The Network of Mutuality that Sustains Us


We are caught in an inescapable network of
mutuality, tied in a single garment of destiny.
Whatever affects one directly affects all indirectly.
– Dr. Martin Luther King, Jr.
Letter from Birmingham Jail

Dear Crossroads College Preparatory School Community:

The city is our campus. I think about this often and what it means to live and learn and work in St. Louis at this particular time. In his “Letter from Birmingham Jail,” Dr. King wrote about a “network of mutuality” and the “interrelatedness of all communities.” This is particularly relevant to Crossroads given the forty-eight zip codes from which our students come and all the valuable differences we represent. So when I spoke Monday morning at announcements, I wanted to recognize that we are in the midst of a difficult and unpredictable time for our city.

As a way of preparing to respond, I reminded us – students, faculty, and staff – that at Crossroads we can be ourselves and that we are responsible for developing habits of empathy for others who are moving through the world as themselves as well; I reminded us that at Crossroads everyone has a voice and that there must also be a commitment to listening; and I reminded us that we will work to listen to each other and to try to understand how we are affected by actions and decisions made by those we do not know and those whose experiences are different from our own. As always, I was impressed by our students’ listening, by the intense expressions on their faces, and by the applause-as-affirmation for who we are.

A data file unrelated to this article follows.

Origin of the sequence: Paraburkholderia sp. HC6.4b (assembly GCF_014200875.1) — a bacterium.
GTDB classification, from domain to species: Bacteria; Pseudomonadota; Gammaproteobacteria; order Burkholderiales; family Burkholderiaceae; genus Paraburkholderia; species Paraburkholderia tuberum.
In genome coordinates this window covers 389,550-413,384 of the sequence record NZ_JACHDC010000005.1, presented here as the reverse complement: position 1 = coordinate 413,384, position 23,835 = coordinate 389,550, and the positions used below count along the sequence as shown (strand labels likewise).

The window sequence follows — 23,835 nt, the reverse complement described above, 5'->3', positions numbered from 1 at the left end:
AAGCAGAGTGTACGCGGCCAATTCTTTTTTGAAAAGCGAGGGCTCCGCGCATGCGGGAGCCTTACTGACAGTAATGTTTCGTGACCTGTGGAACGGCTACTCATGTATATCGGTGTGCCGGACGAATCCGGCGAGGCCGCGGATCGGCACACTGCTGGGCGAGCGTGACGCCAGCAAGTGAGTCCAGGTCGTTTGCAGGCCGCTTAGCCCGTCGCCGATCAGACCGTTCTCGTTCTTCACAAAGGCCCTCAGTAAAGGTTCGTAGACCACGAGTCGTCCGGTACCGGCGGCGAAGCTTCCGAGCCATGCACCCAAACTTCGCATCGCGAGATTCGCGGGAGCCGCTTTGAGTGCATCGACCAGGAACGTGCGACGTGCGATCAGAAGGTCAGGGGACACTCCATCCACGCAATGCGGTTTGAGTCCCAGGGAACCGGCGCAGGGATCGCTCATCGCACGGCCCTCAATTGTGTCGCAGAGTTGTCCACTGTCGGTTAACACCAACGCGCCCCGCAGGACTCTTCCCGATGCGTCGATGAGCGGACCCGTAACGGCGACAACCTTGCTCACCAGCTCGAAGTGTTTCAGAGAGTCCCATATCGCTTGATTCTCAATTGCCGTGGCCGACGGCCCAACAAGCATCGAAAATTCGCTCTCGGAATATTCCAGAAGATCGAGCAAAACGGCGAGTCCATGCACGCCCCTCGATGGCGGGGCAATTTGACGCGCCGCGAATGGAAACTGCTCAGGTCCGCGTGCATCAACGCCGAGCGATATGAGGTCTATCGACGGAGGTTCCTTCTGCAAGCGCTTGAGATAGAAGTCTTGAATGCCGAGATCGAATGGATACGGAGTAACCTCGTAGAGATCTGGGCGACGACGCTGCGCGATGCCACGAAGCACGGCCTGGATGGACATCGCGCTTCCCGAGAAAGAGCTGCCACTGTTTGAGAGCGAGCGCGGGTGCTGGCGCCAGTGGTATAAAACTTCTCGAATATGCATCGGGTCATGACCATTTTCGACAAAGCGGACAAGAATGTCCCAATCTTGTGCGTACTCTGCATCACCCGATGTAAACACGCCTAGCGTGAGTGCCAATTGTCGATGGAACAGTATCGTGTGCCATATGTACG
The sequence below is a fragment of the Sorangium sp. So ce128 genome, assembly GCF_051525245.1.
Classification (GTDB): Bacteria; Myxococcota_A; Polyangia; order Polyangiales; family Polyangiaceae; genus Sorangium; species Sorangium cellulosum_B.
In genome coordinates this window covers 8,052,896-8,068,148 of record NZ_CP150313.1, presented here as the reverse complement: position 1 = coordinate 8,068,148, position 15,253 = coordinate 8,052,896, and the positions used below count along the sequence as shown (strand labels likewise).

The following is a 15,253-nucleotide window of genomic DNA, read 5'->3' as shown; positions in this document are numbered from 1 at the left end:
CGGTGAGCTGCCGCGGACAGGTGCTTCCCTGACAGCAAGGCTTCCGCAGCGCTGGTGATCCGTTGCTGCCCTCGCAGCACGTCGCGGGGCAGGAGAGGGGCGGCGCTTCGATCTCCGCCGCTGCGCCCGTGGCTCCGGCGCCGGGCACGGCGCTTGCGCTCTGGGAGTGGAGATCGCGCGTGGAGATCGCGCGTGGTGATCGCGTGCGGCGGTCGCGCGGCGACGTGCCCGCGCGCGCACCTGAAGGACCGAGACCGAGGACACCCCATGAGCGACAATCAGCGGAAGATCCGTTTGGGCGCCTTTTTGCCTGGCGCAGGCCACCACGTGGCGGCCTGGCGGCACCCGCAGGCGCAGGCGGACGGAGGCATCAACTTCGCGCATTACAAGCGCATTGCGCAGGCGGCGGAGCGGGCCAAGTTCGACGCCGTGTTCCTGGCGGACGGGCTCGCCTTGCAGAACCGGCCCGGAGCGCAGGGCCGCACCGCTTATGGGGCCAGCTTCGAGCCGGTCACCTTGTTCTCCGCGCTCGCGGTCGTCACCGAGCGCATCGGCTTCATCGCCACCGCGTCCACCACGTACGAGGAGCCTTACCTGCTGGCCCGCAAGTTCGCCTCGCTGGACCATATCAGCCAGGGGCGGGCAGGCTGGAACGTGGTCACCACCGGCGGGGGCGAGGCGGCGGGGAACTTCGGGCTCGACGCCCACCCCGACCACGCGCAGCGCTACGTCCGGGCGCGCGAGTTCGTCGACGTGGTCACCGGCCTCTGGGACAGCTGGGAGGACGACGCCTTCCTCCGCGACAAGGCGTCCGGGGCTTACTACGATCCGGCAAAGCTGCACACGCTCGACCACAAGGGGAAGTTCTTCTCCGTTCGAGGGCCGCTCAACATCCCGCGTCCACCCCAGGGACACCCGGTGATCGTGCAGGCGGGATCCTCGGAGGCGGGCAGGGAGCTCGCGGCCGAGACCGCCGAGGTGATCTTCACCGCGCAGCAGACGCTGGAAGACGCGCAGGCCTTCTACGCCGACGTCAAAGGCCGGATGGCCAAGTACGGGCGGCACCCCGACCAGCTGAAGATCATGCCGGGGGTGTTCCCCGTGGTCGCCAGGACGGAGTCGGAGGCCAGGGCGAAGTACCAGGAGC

I hope that every school in St. Louis is grappling with how to respond to current events in St. Louis, to abuses of power, and to systems of oppression. I think about ways in which Crossroads might respond. As I grapple with this, though, I feel strongly that my response to situations likes those represented by Ferguson must be to attend to our students first. So I make time to check in with our students, to ask them how they are doing or what they might need. And I wonder: How are our students feeling? Do our young African-American men feel safe? Do our students of color feel more vulnerable as a result of the shooting and protests? Are our white students confused about what they might do to help? Are our teachers equipped to listen, to facilitate conversation, and to respond?

You can click here to see how I have begun to respond, and as a community, I know that we must come together more to talk about race, to talk about difference, to talk about how to be in relationship with one another. We must come together, not just as a response to horrific situations like the deaths of Mike Brown and Vonderitt Meyers, but because of the network of mutuality that sustains us.

With great expectations,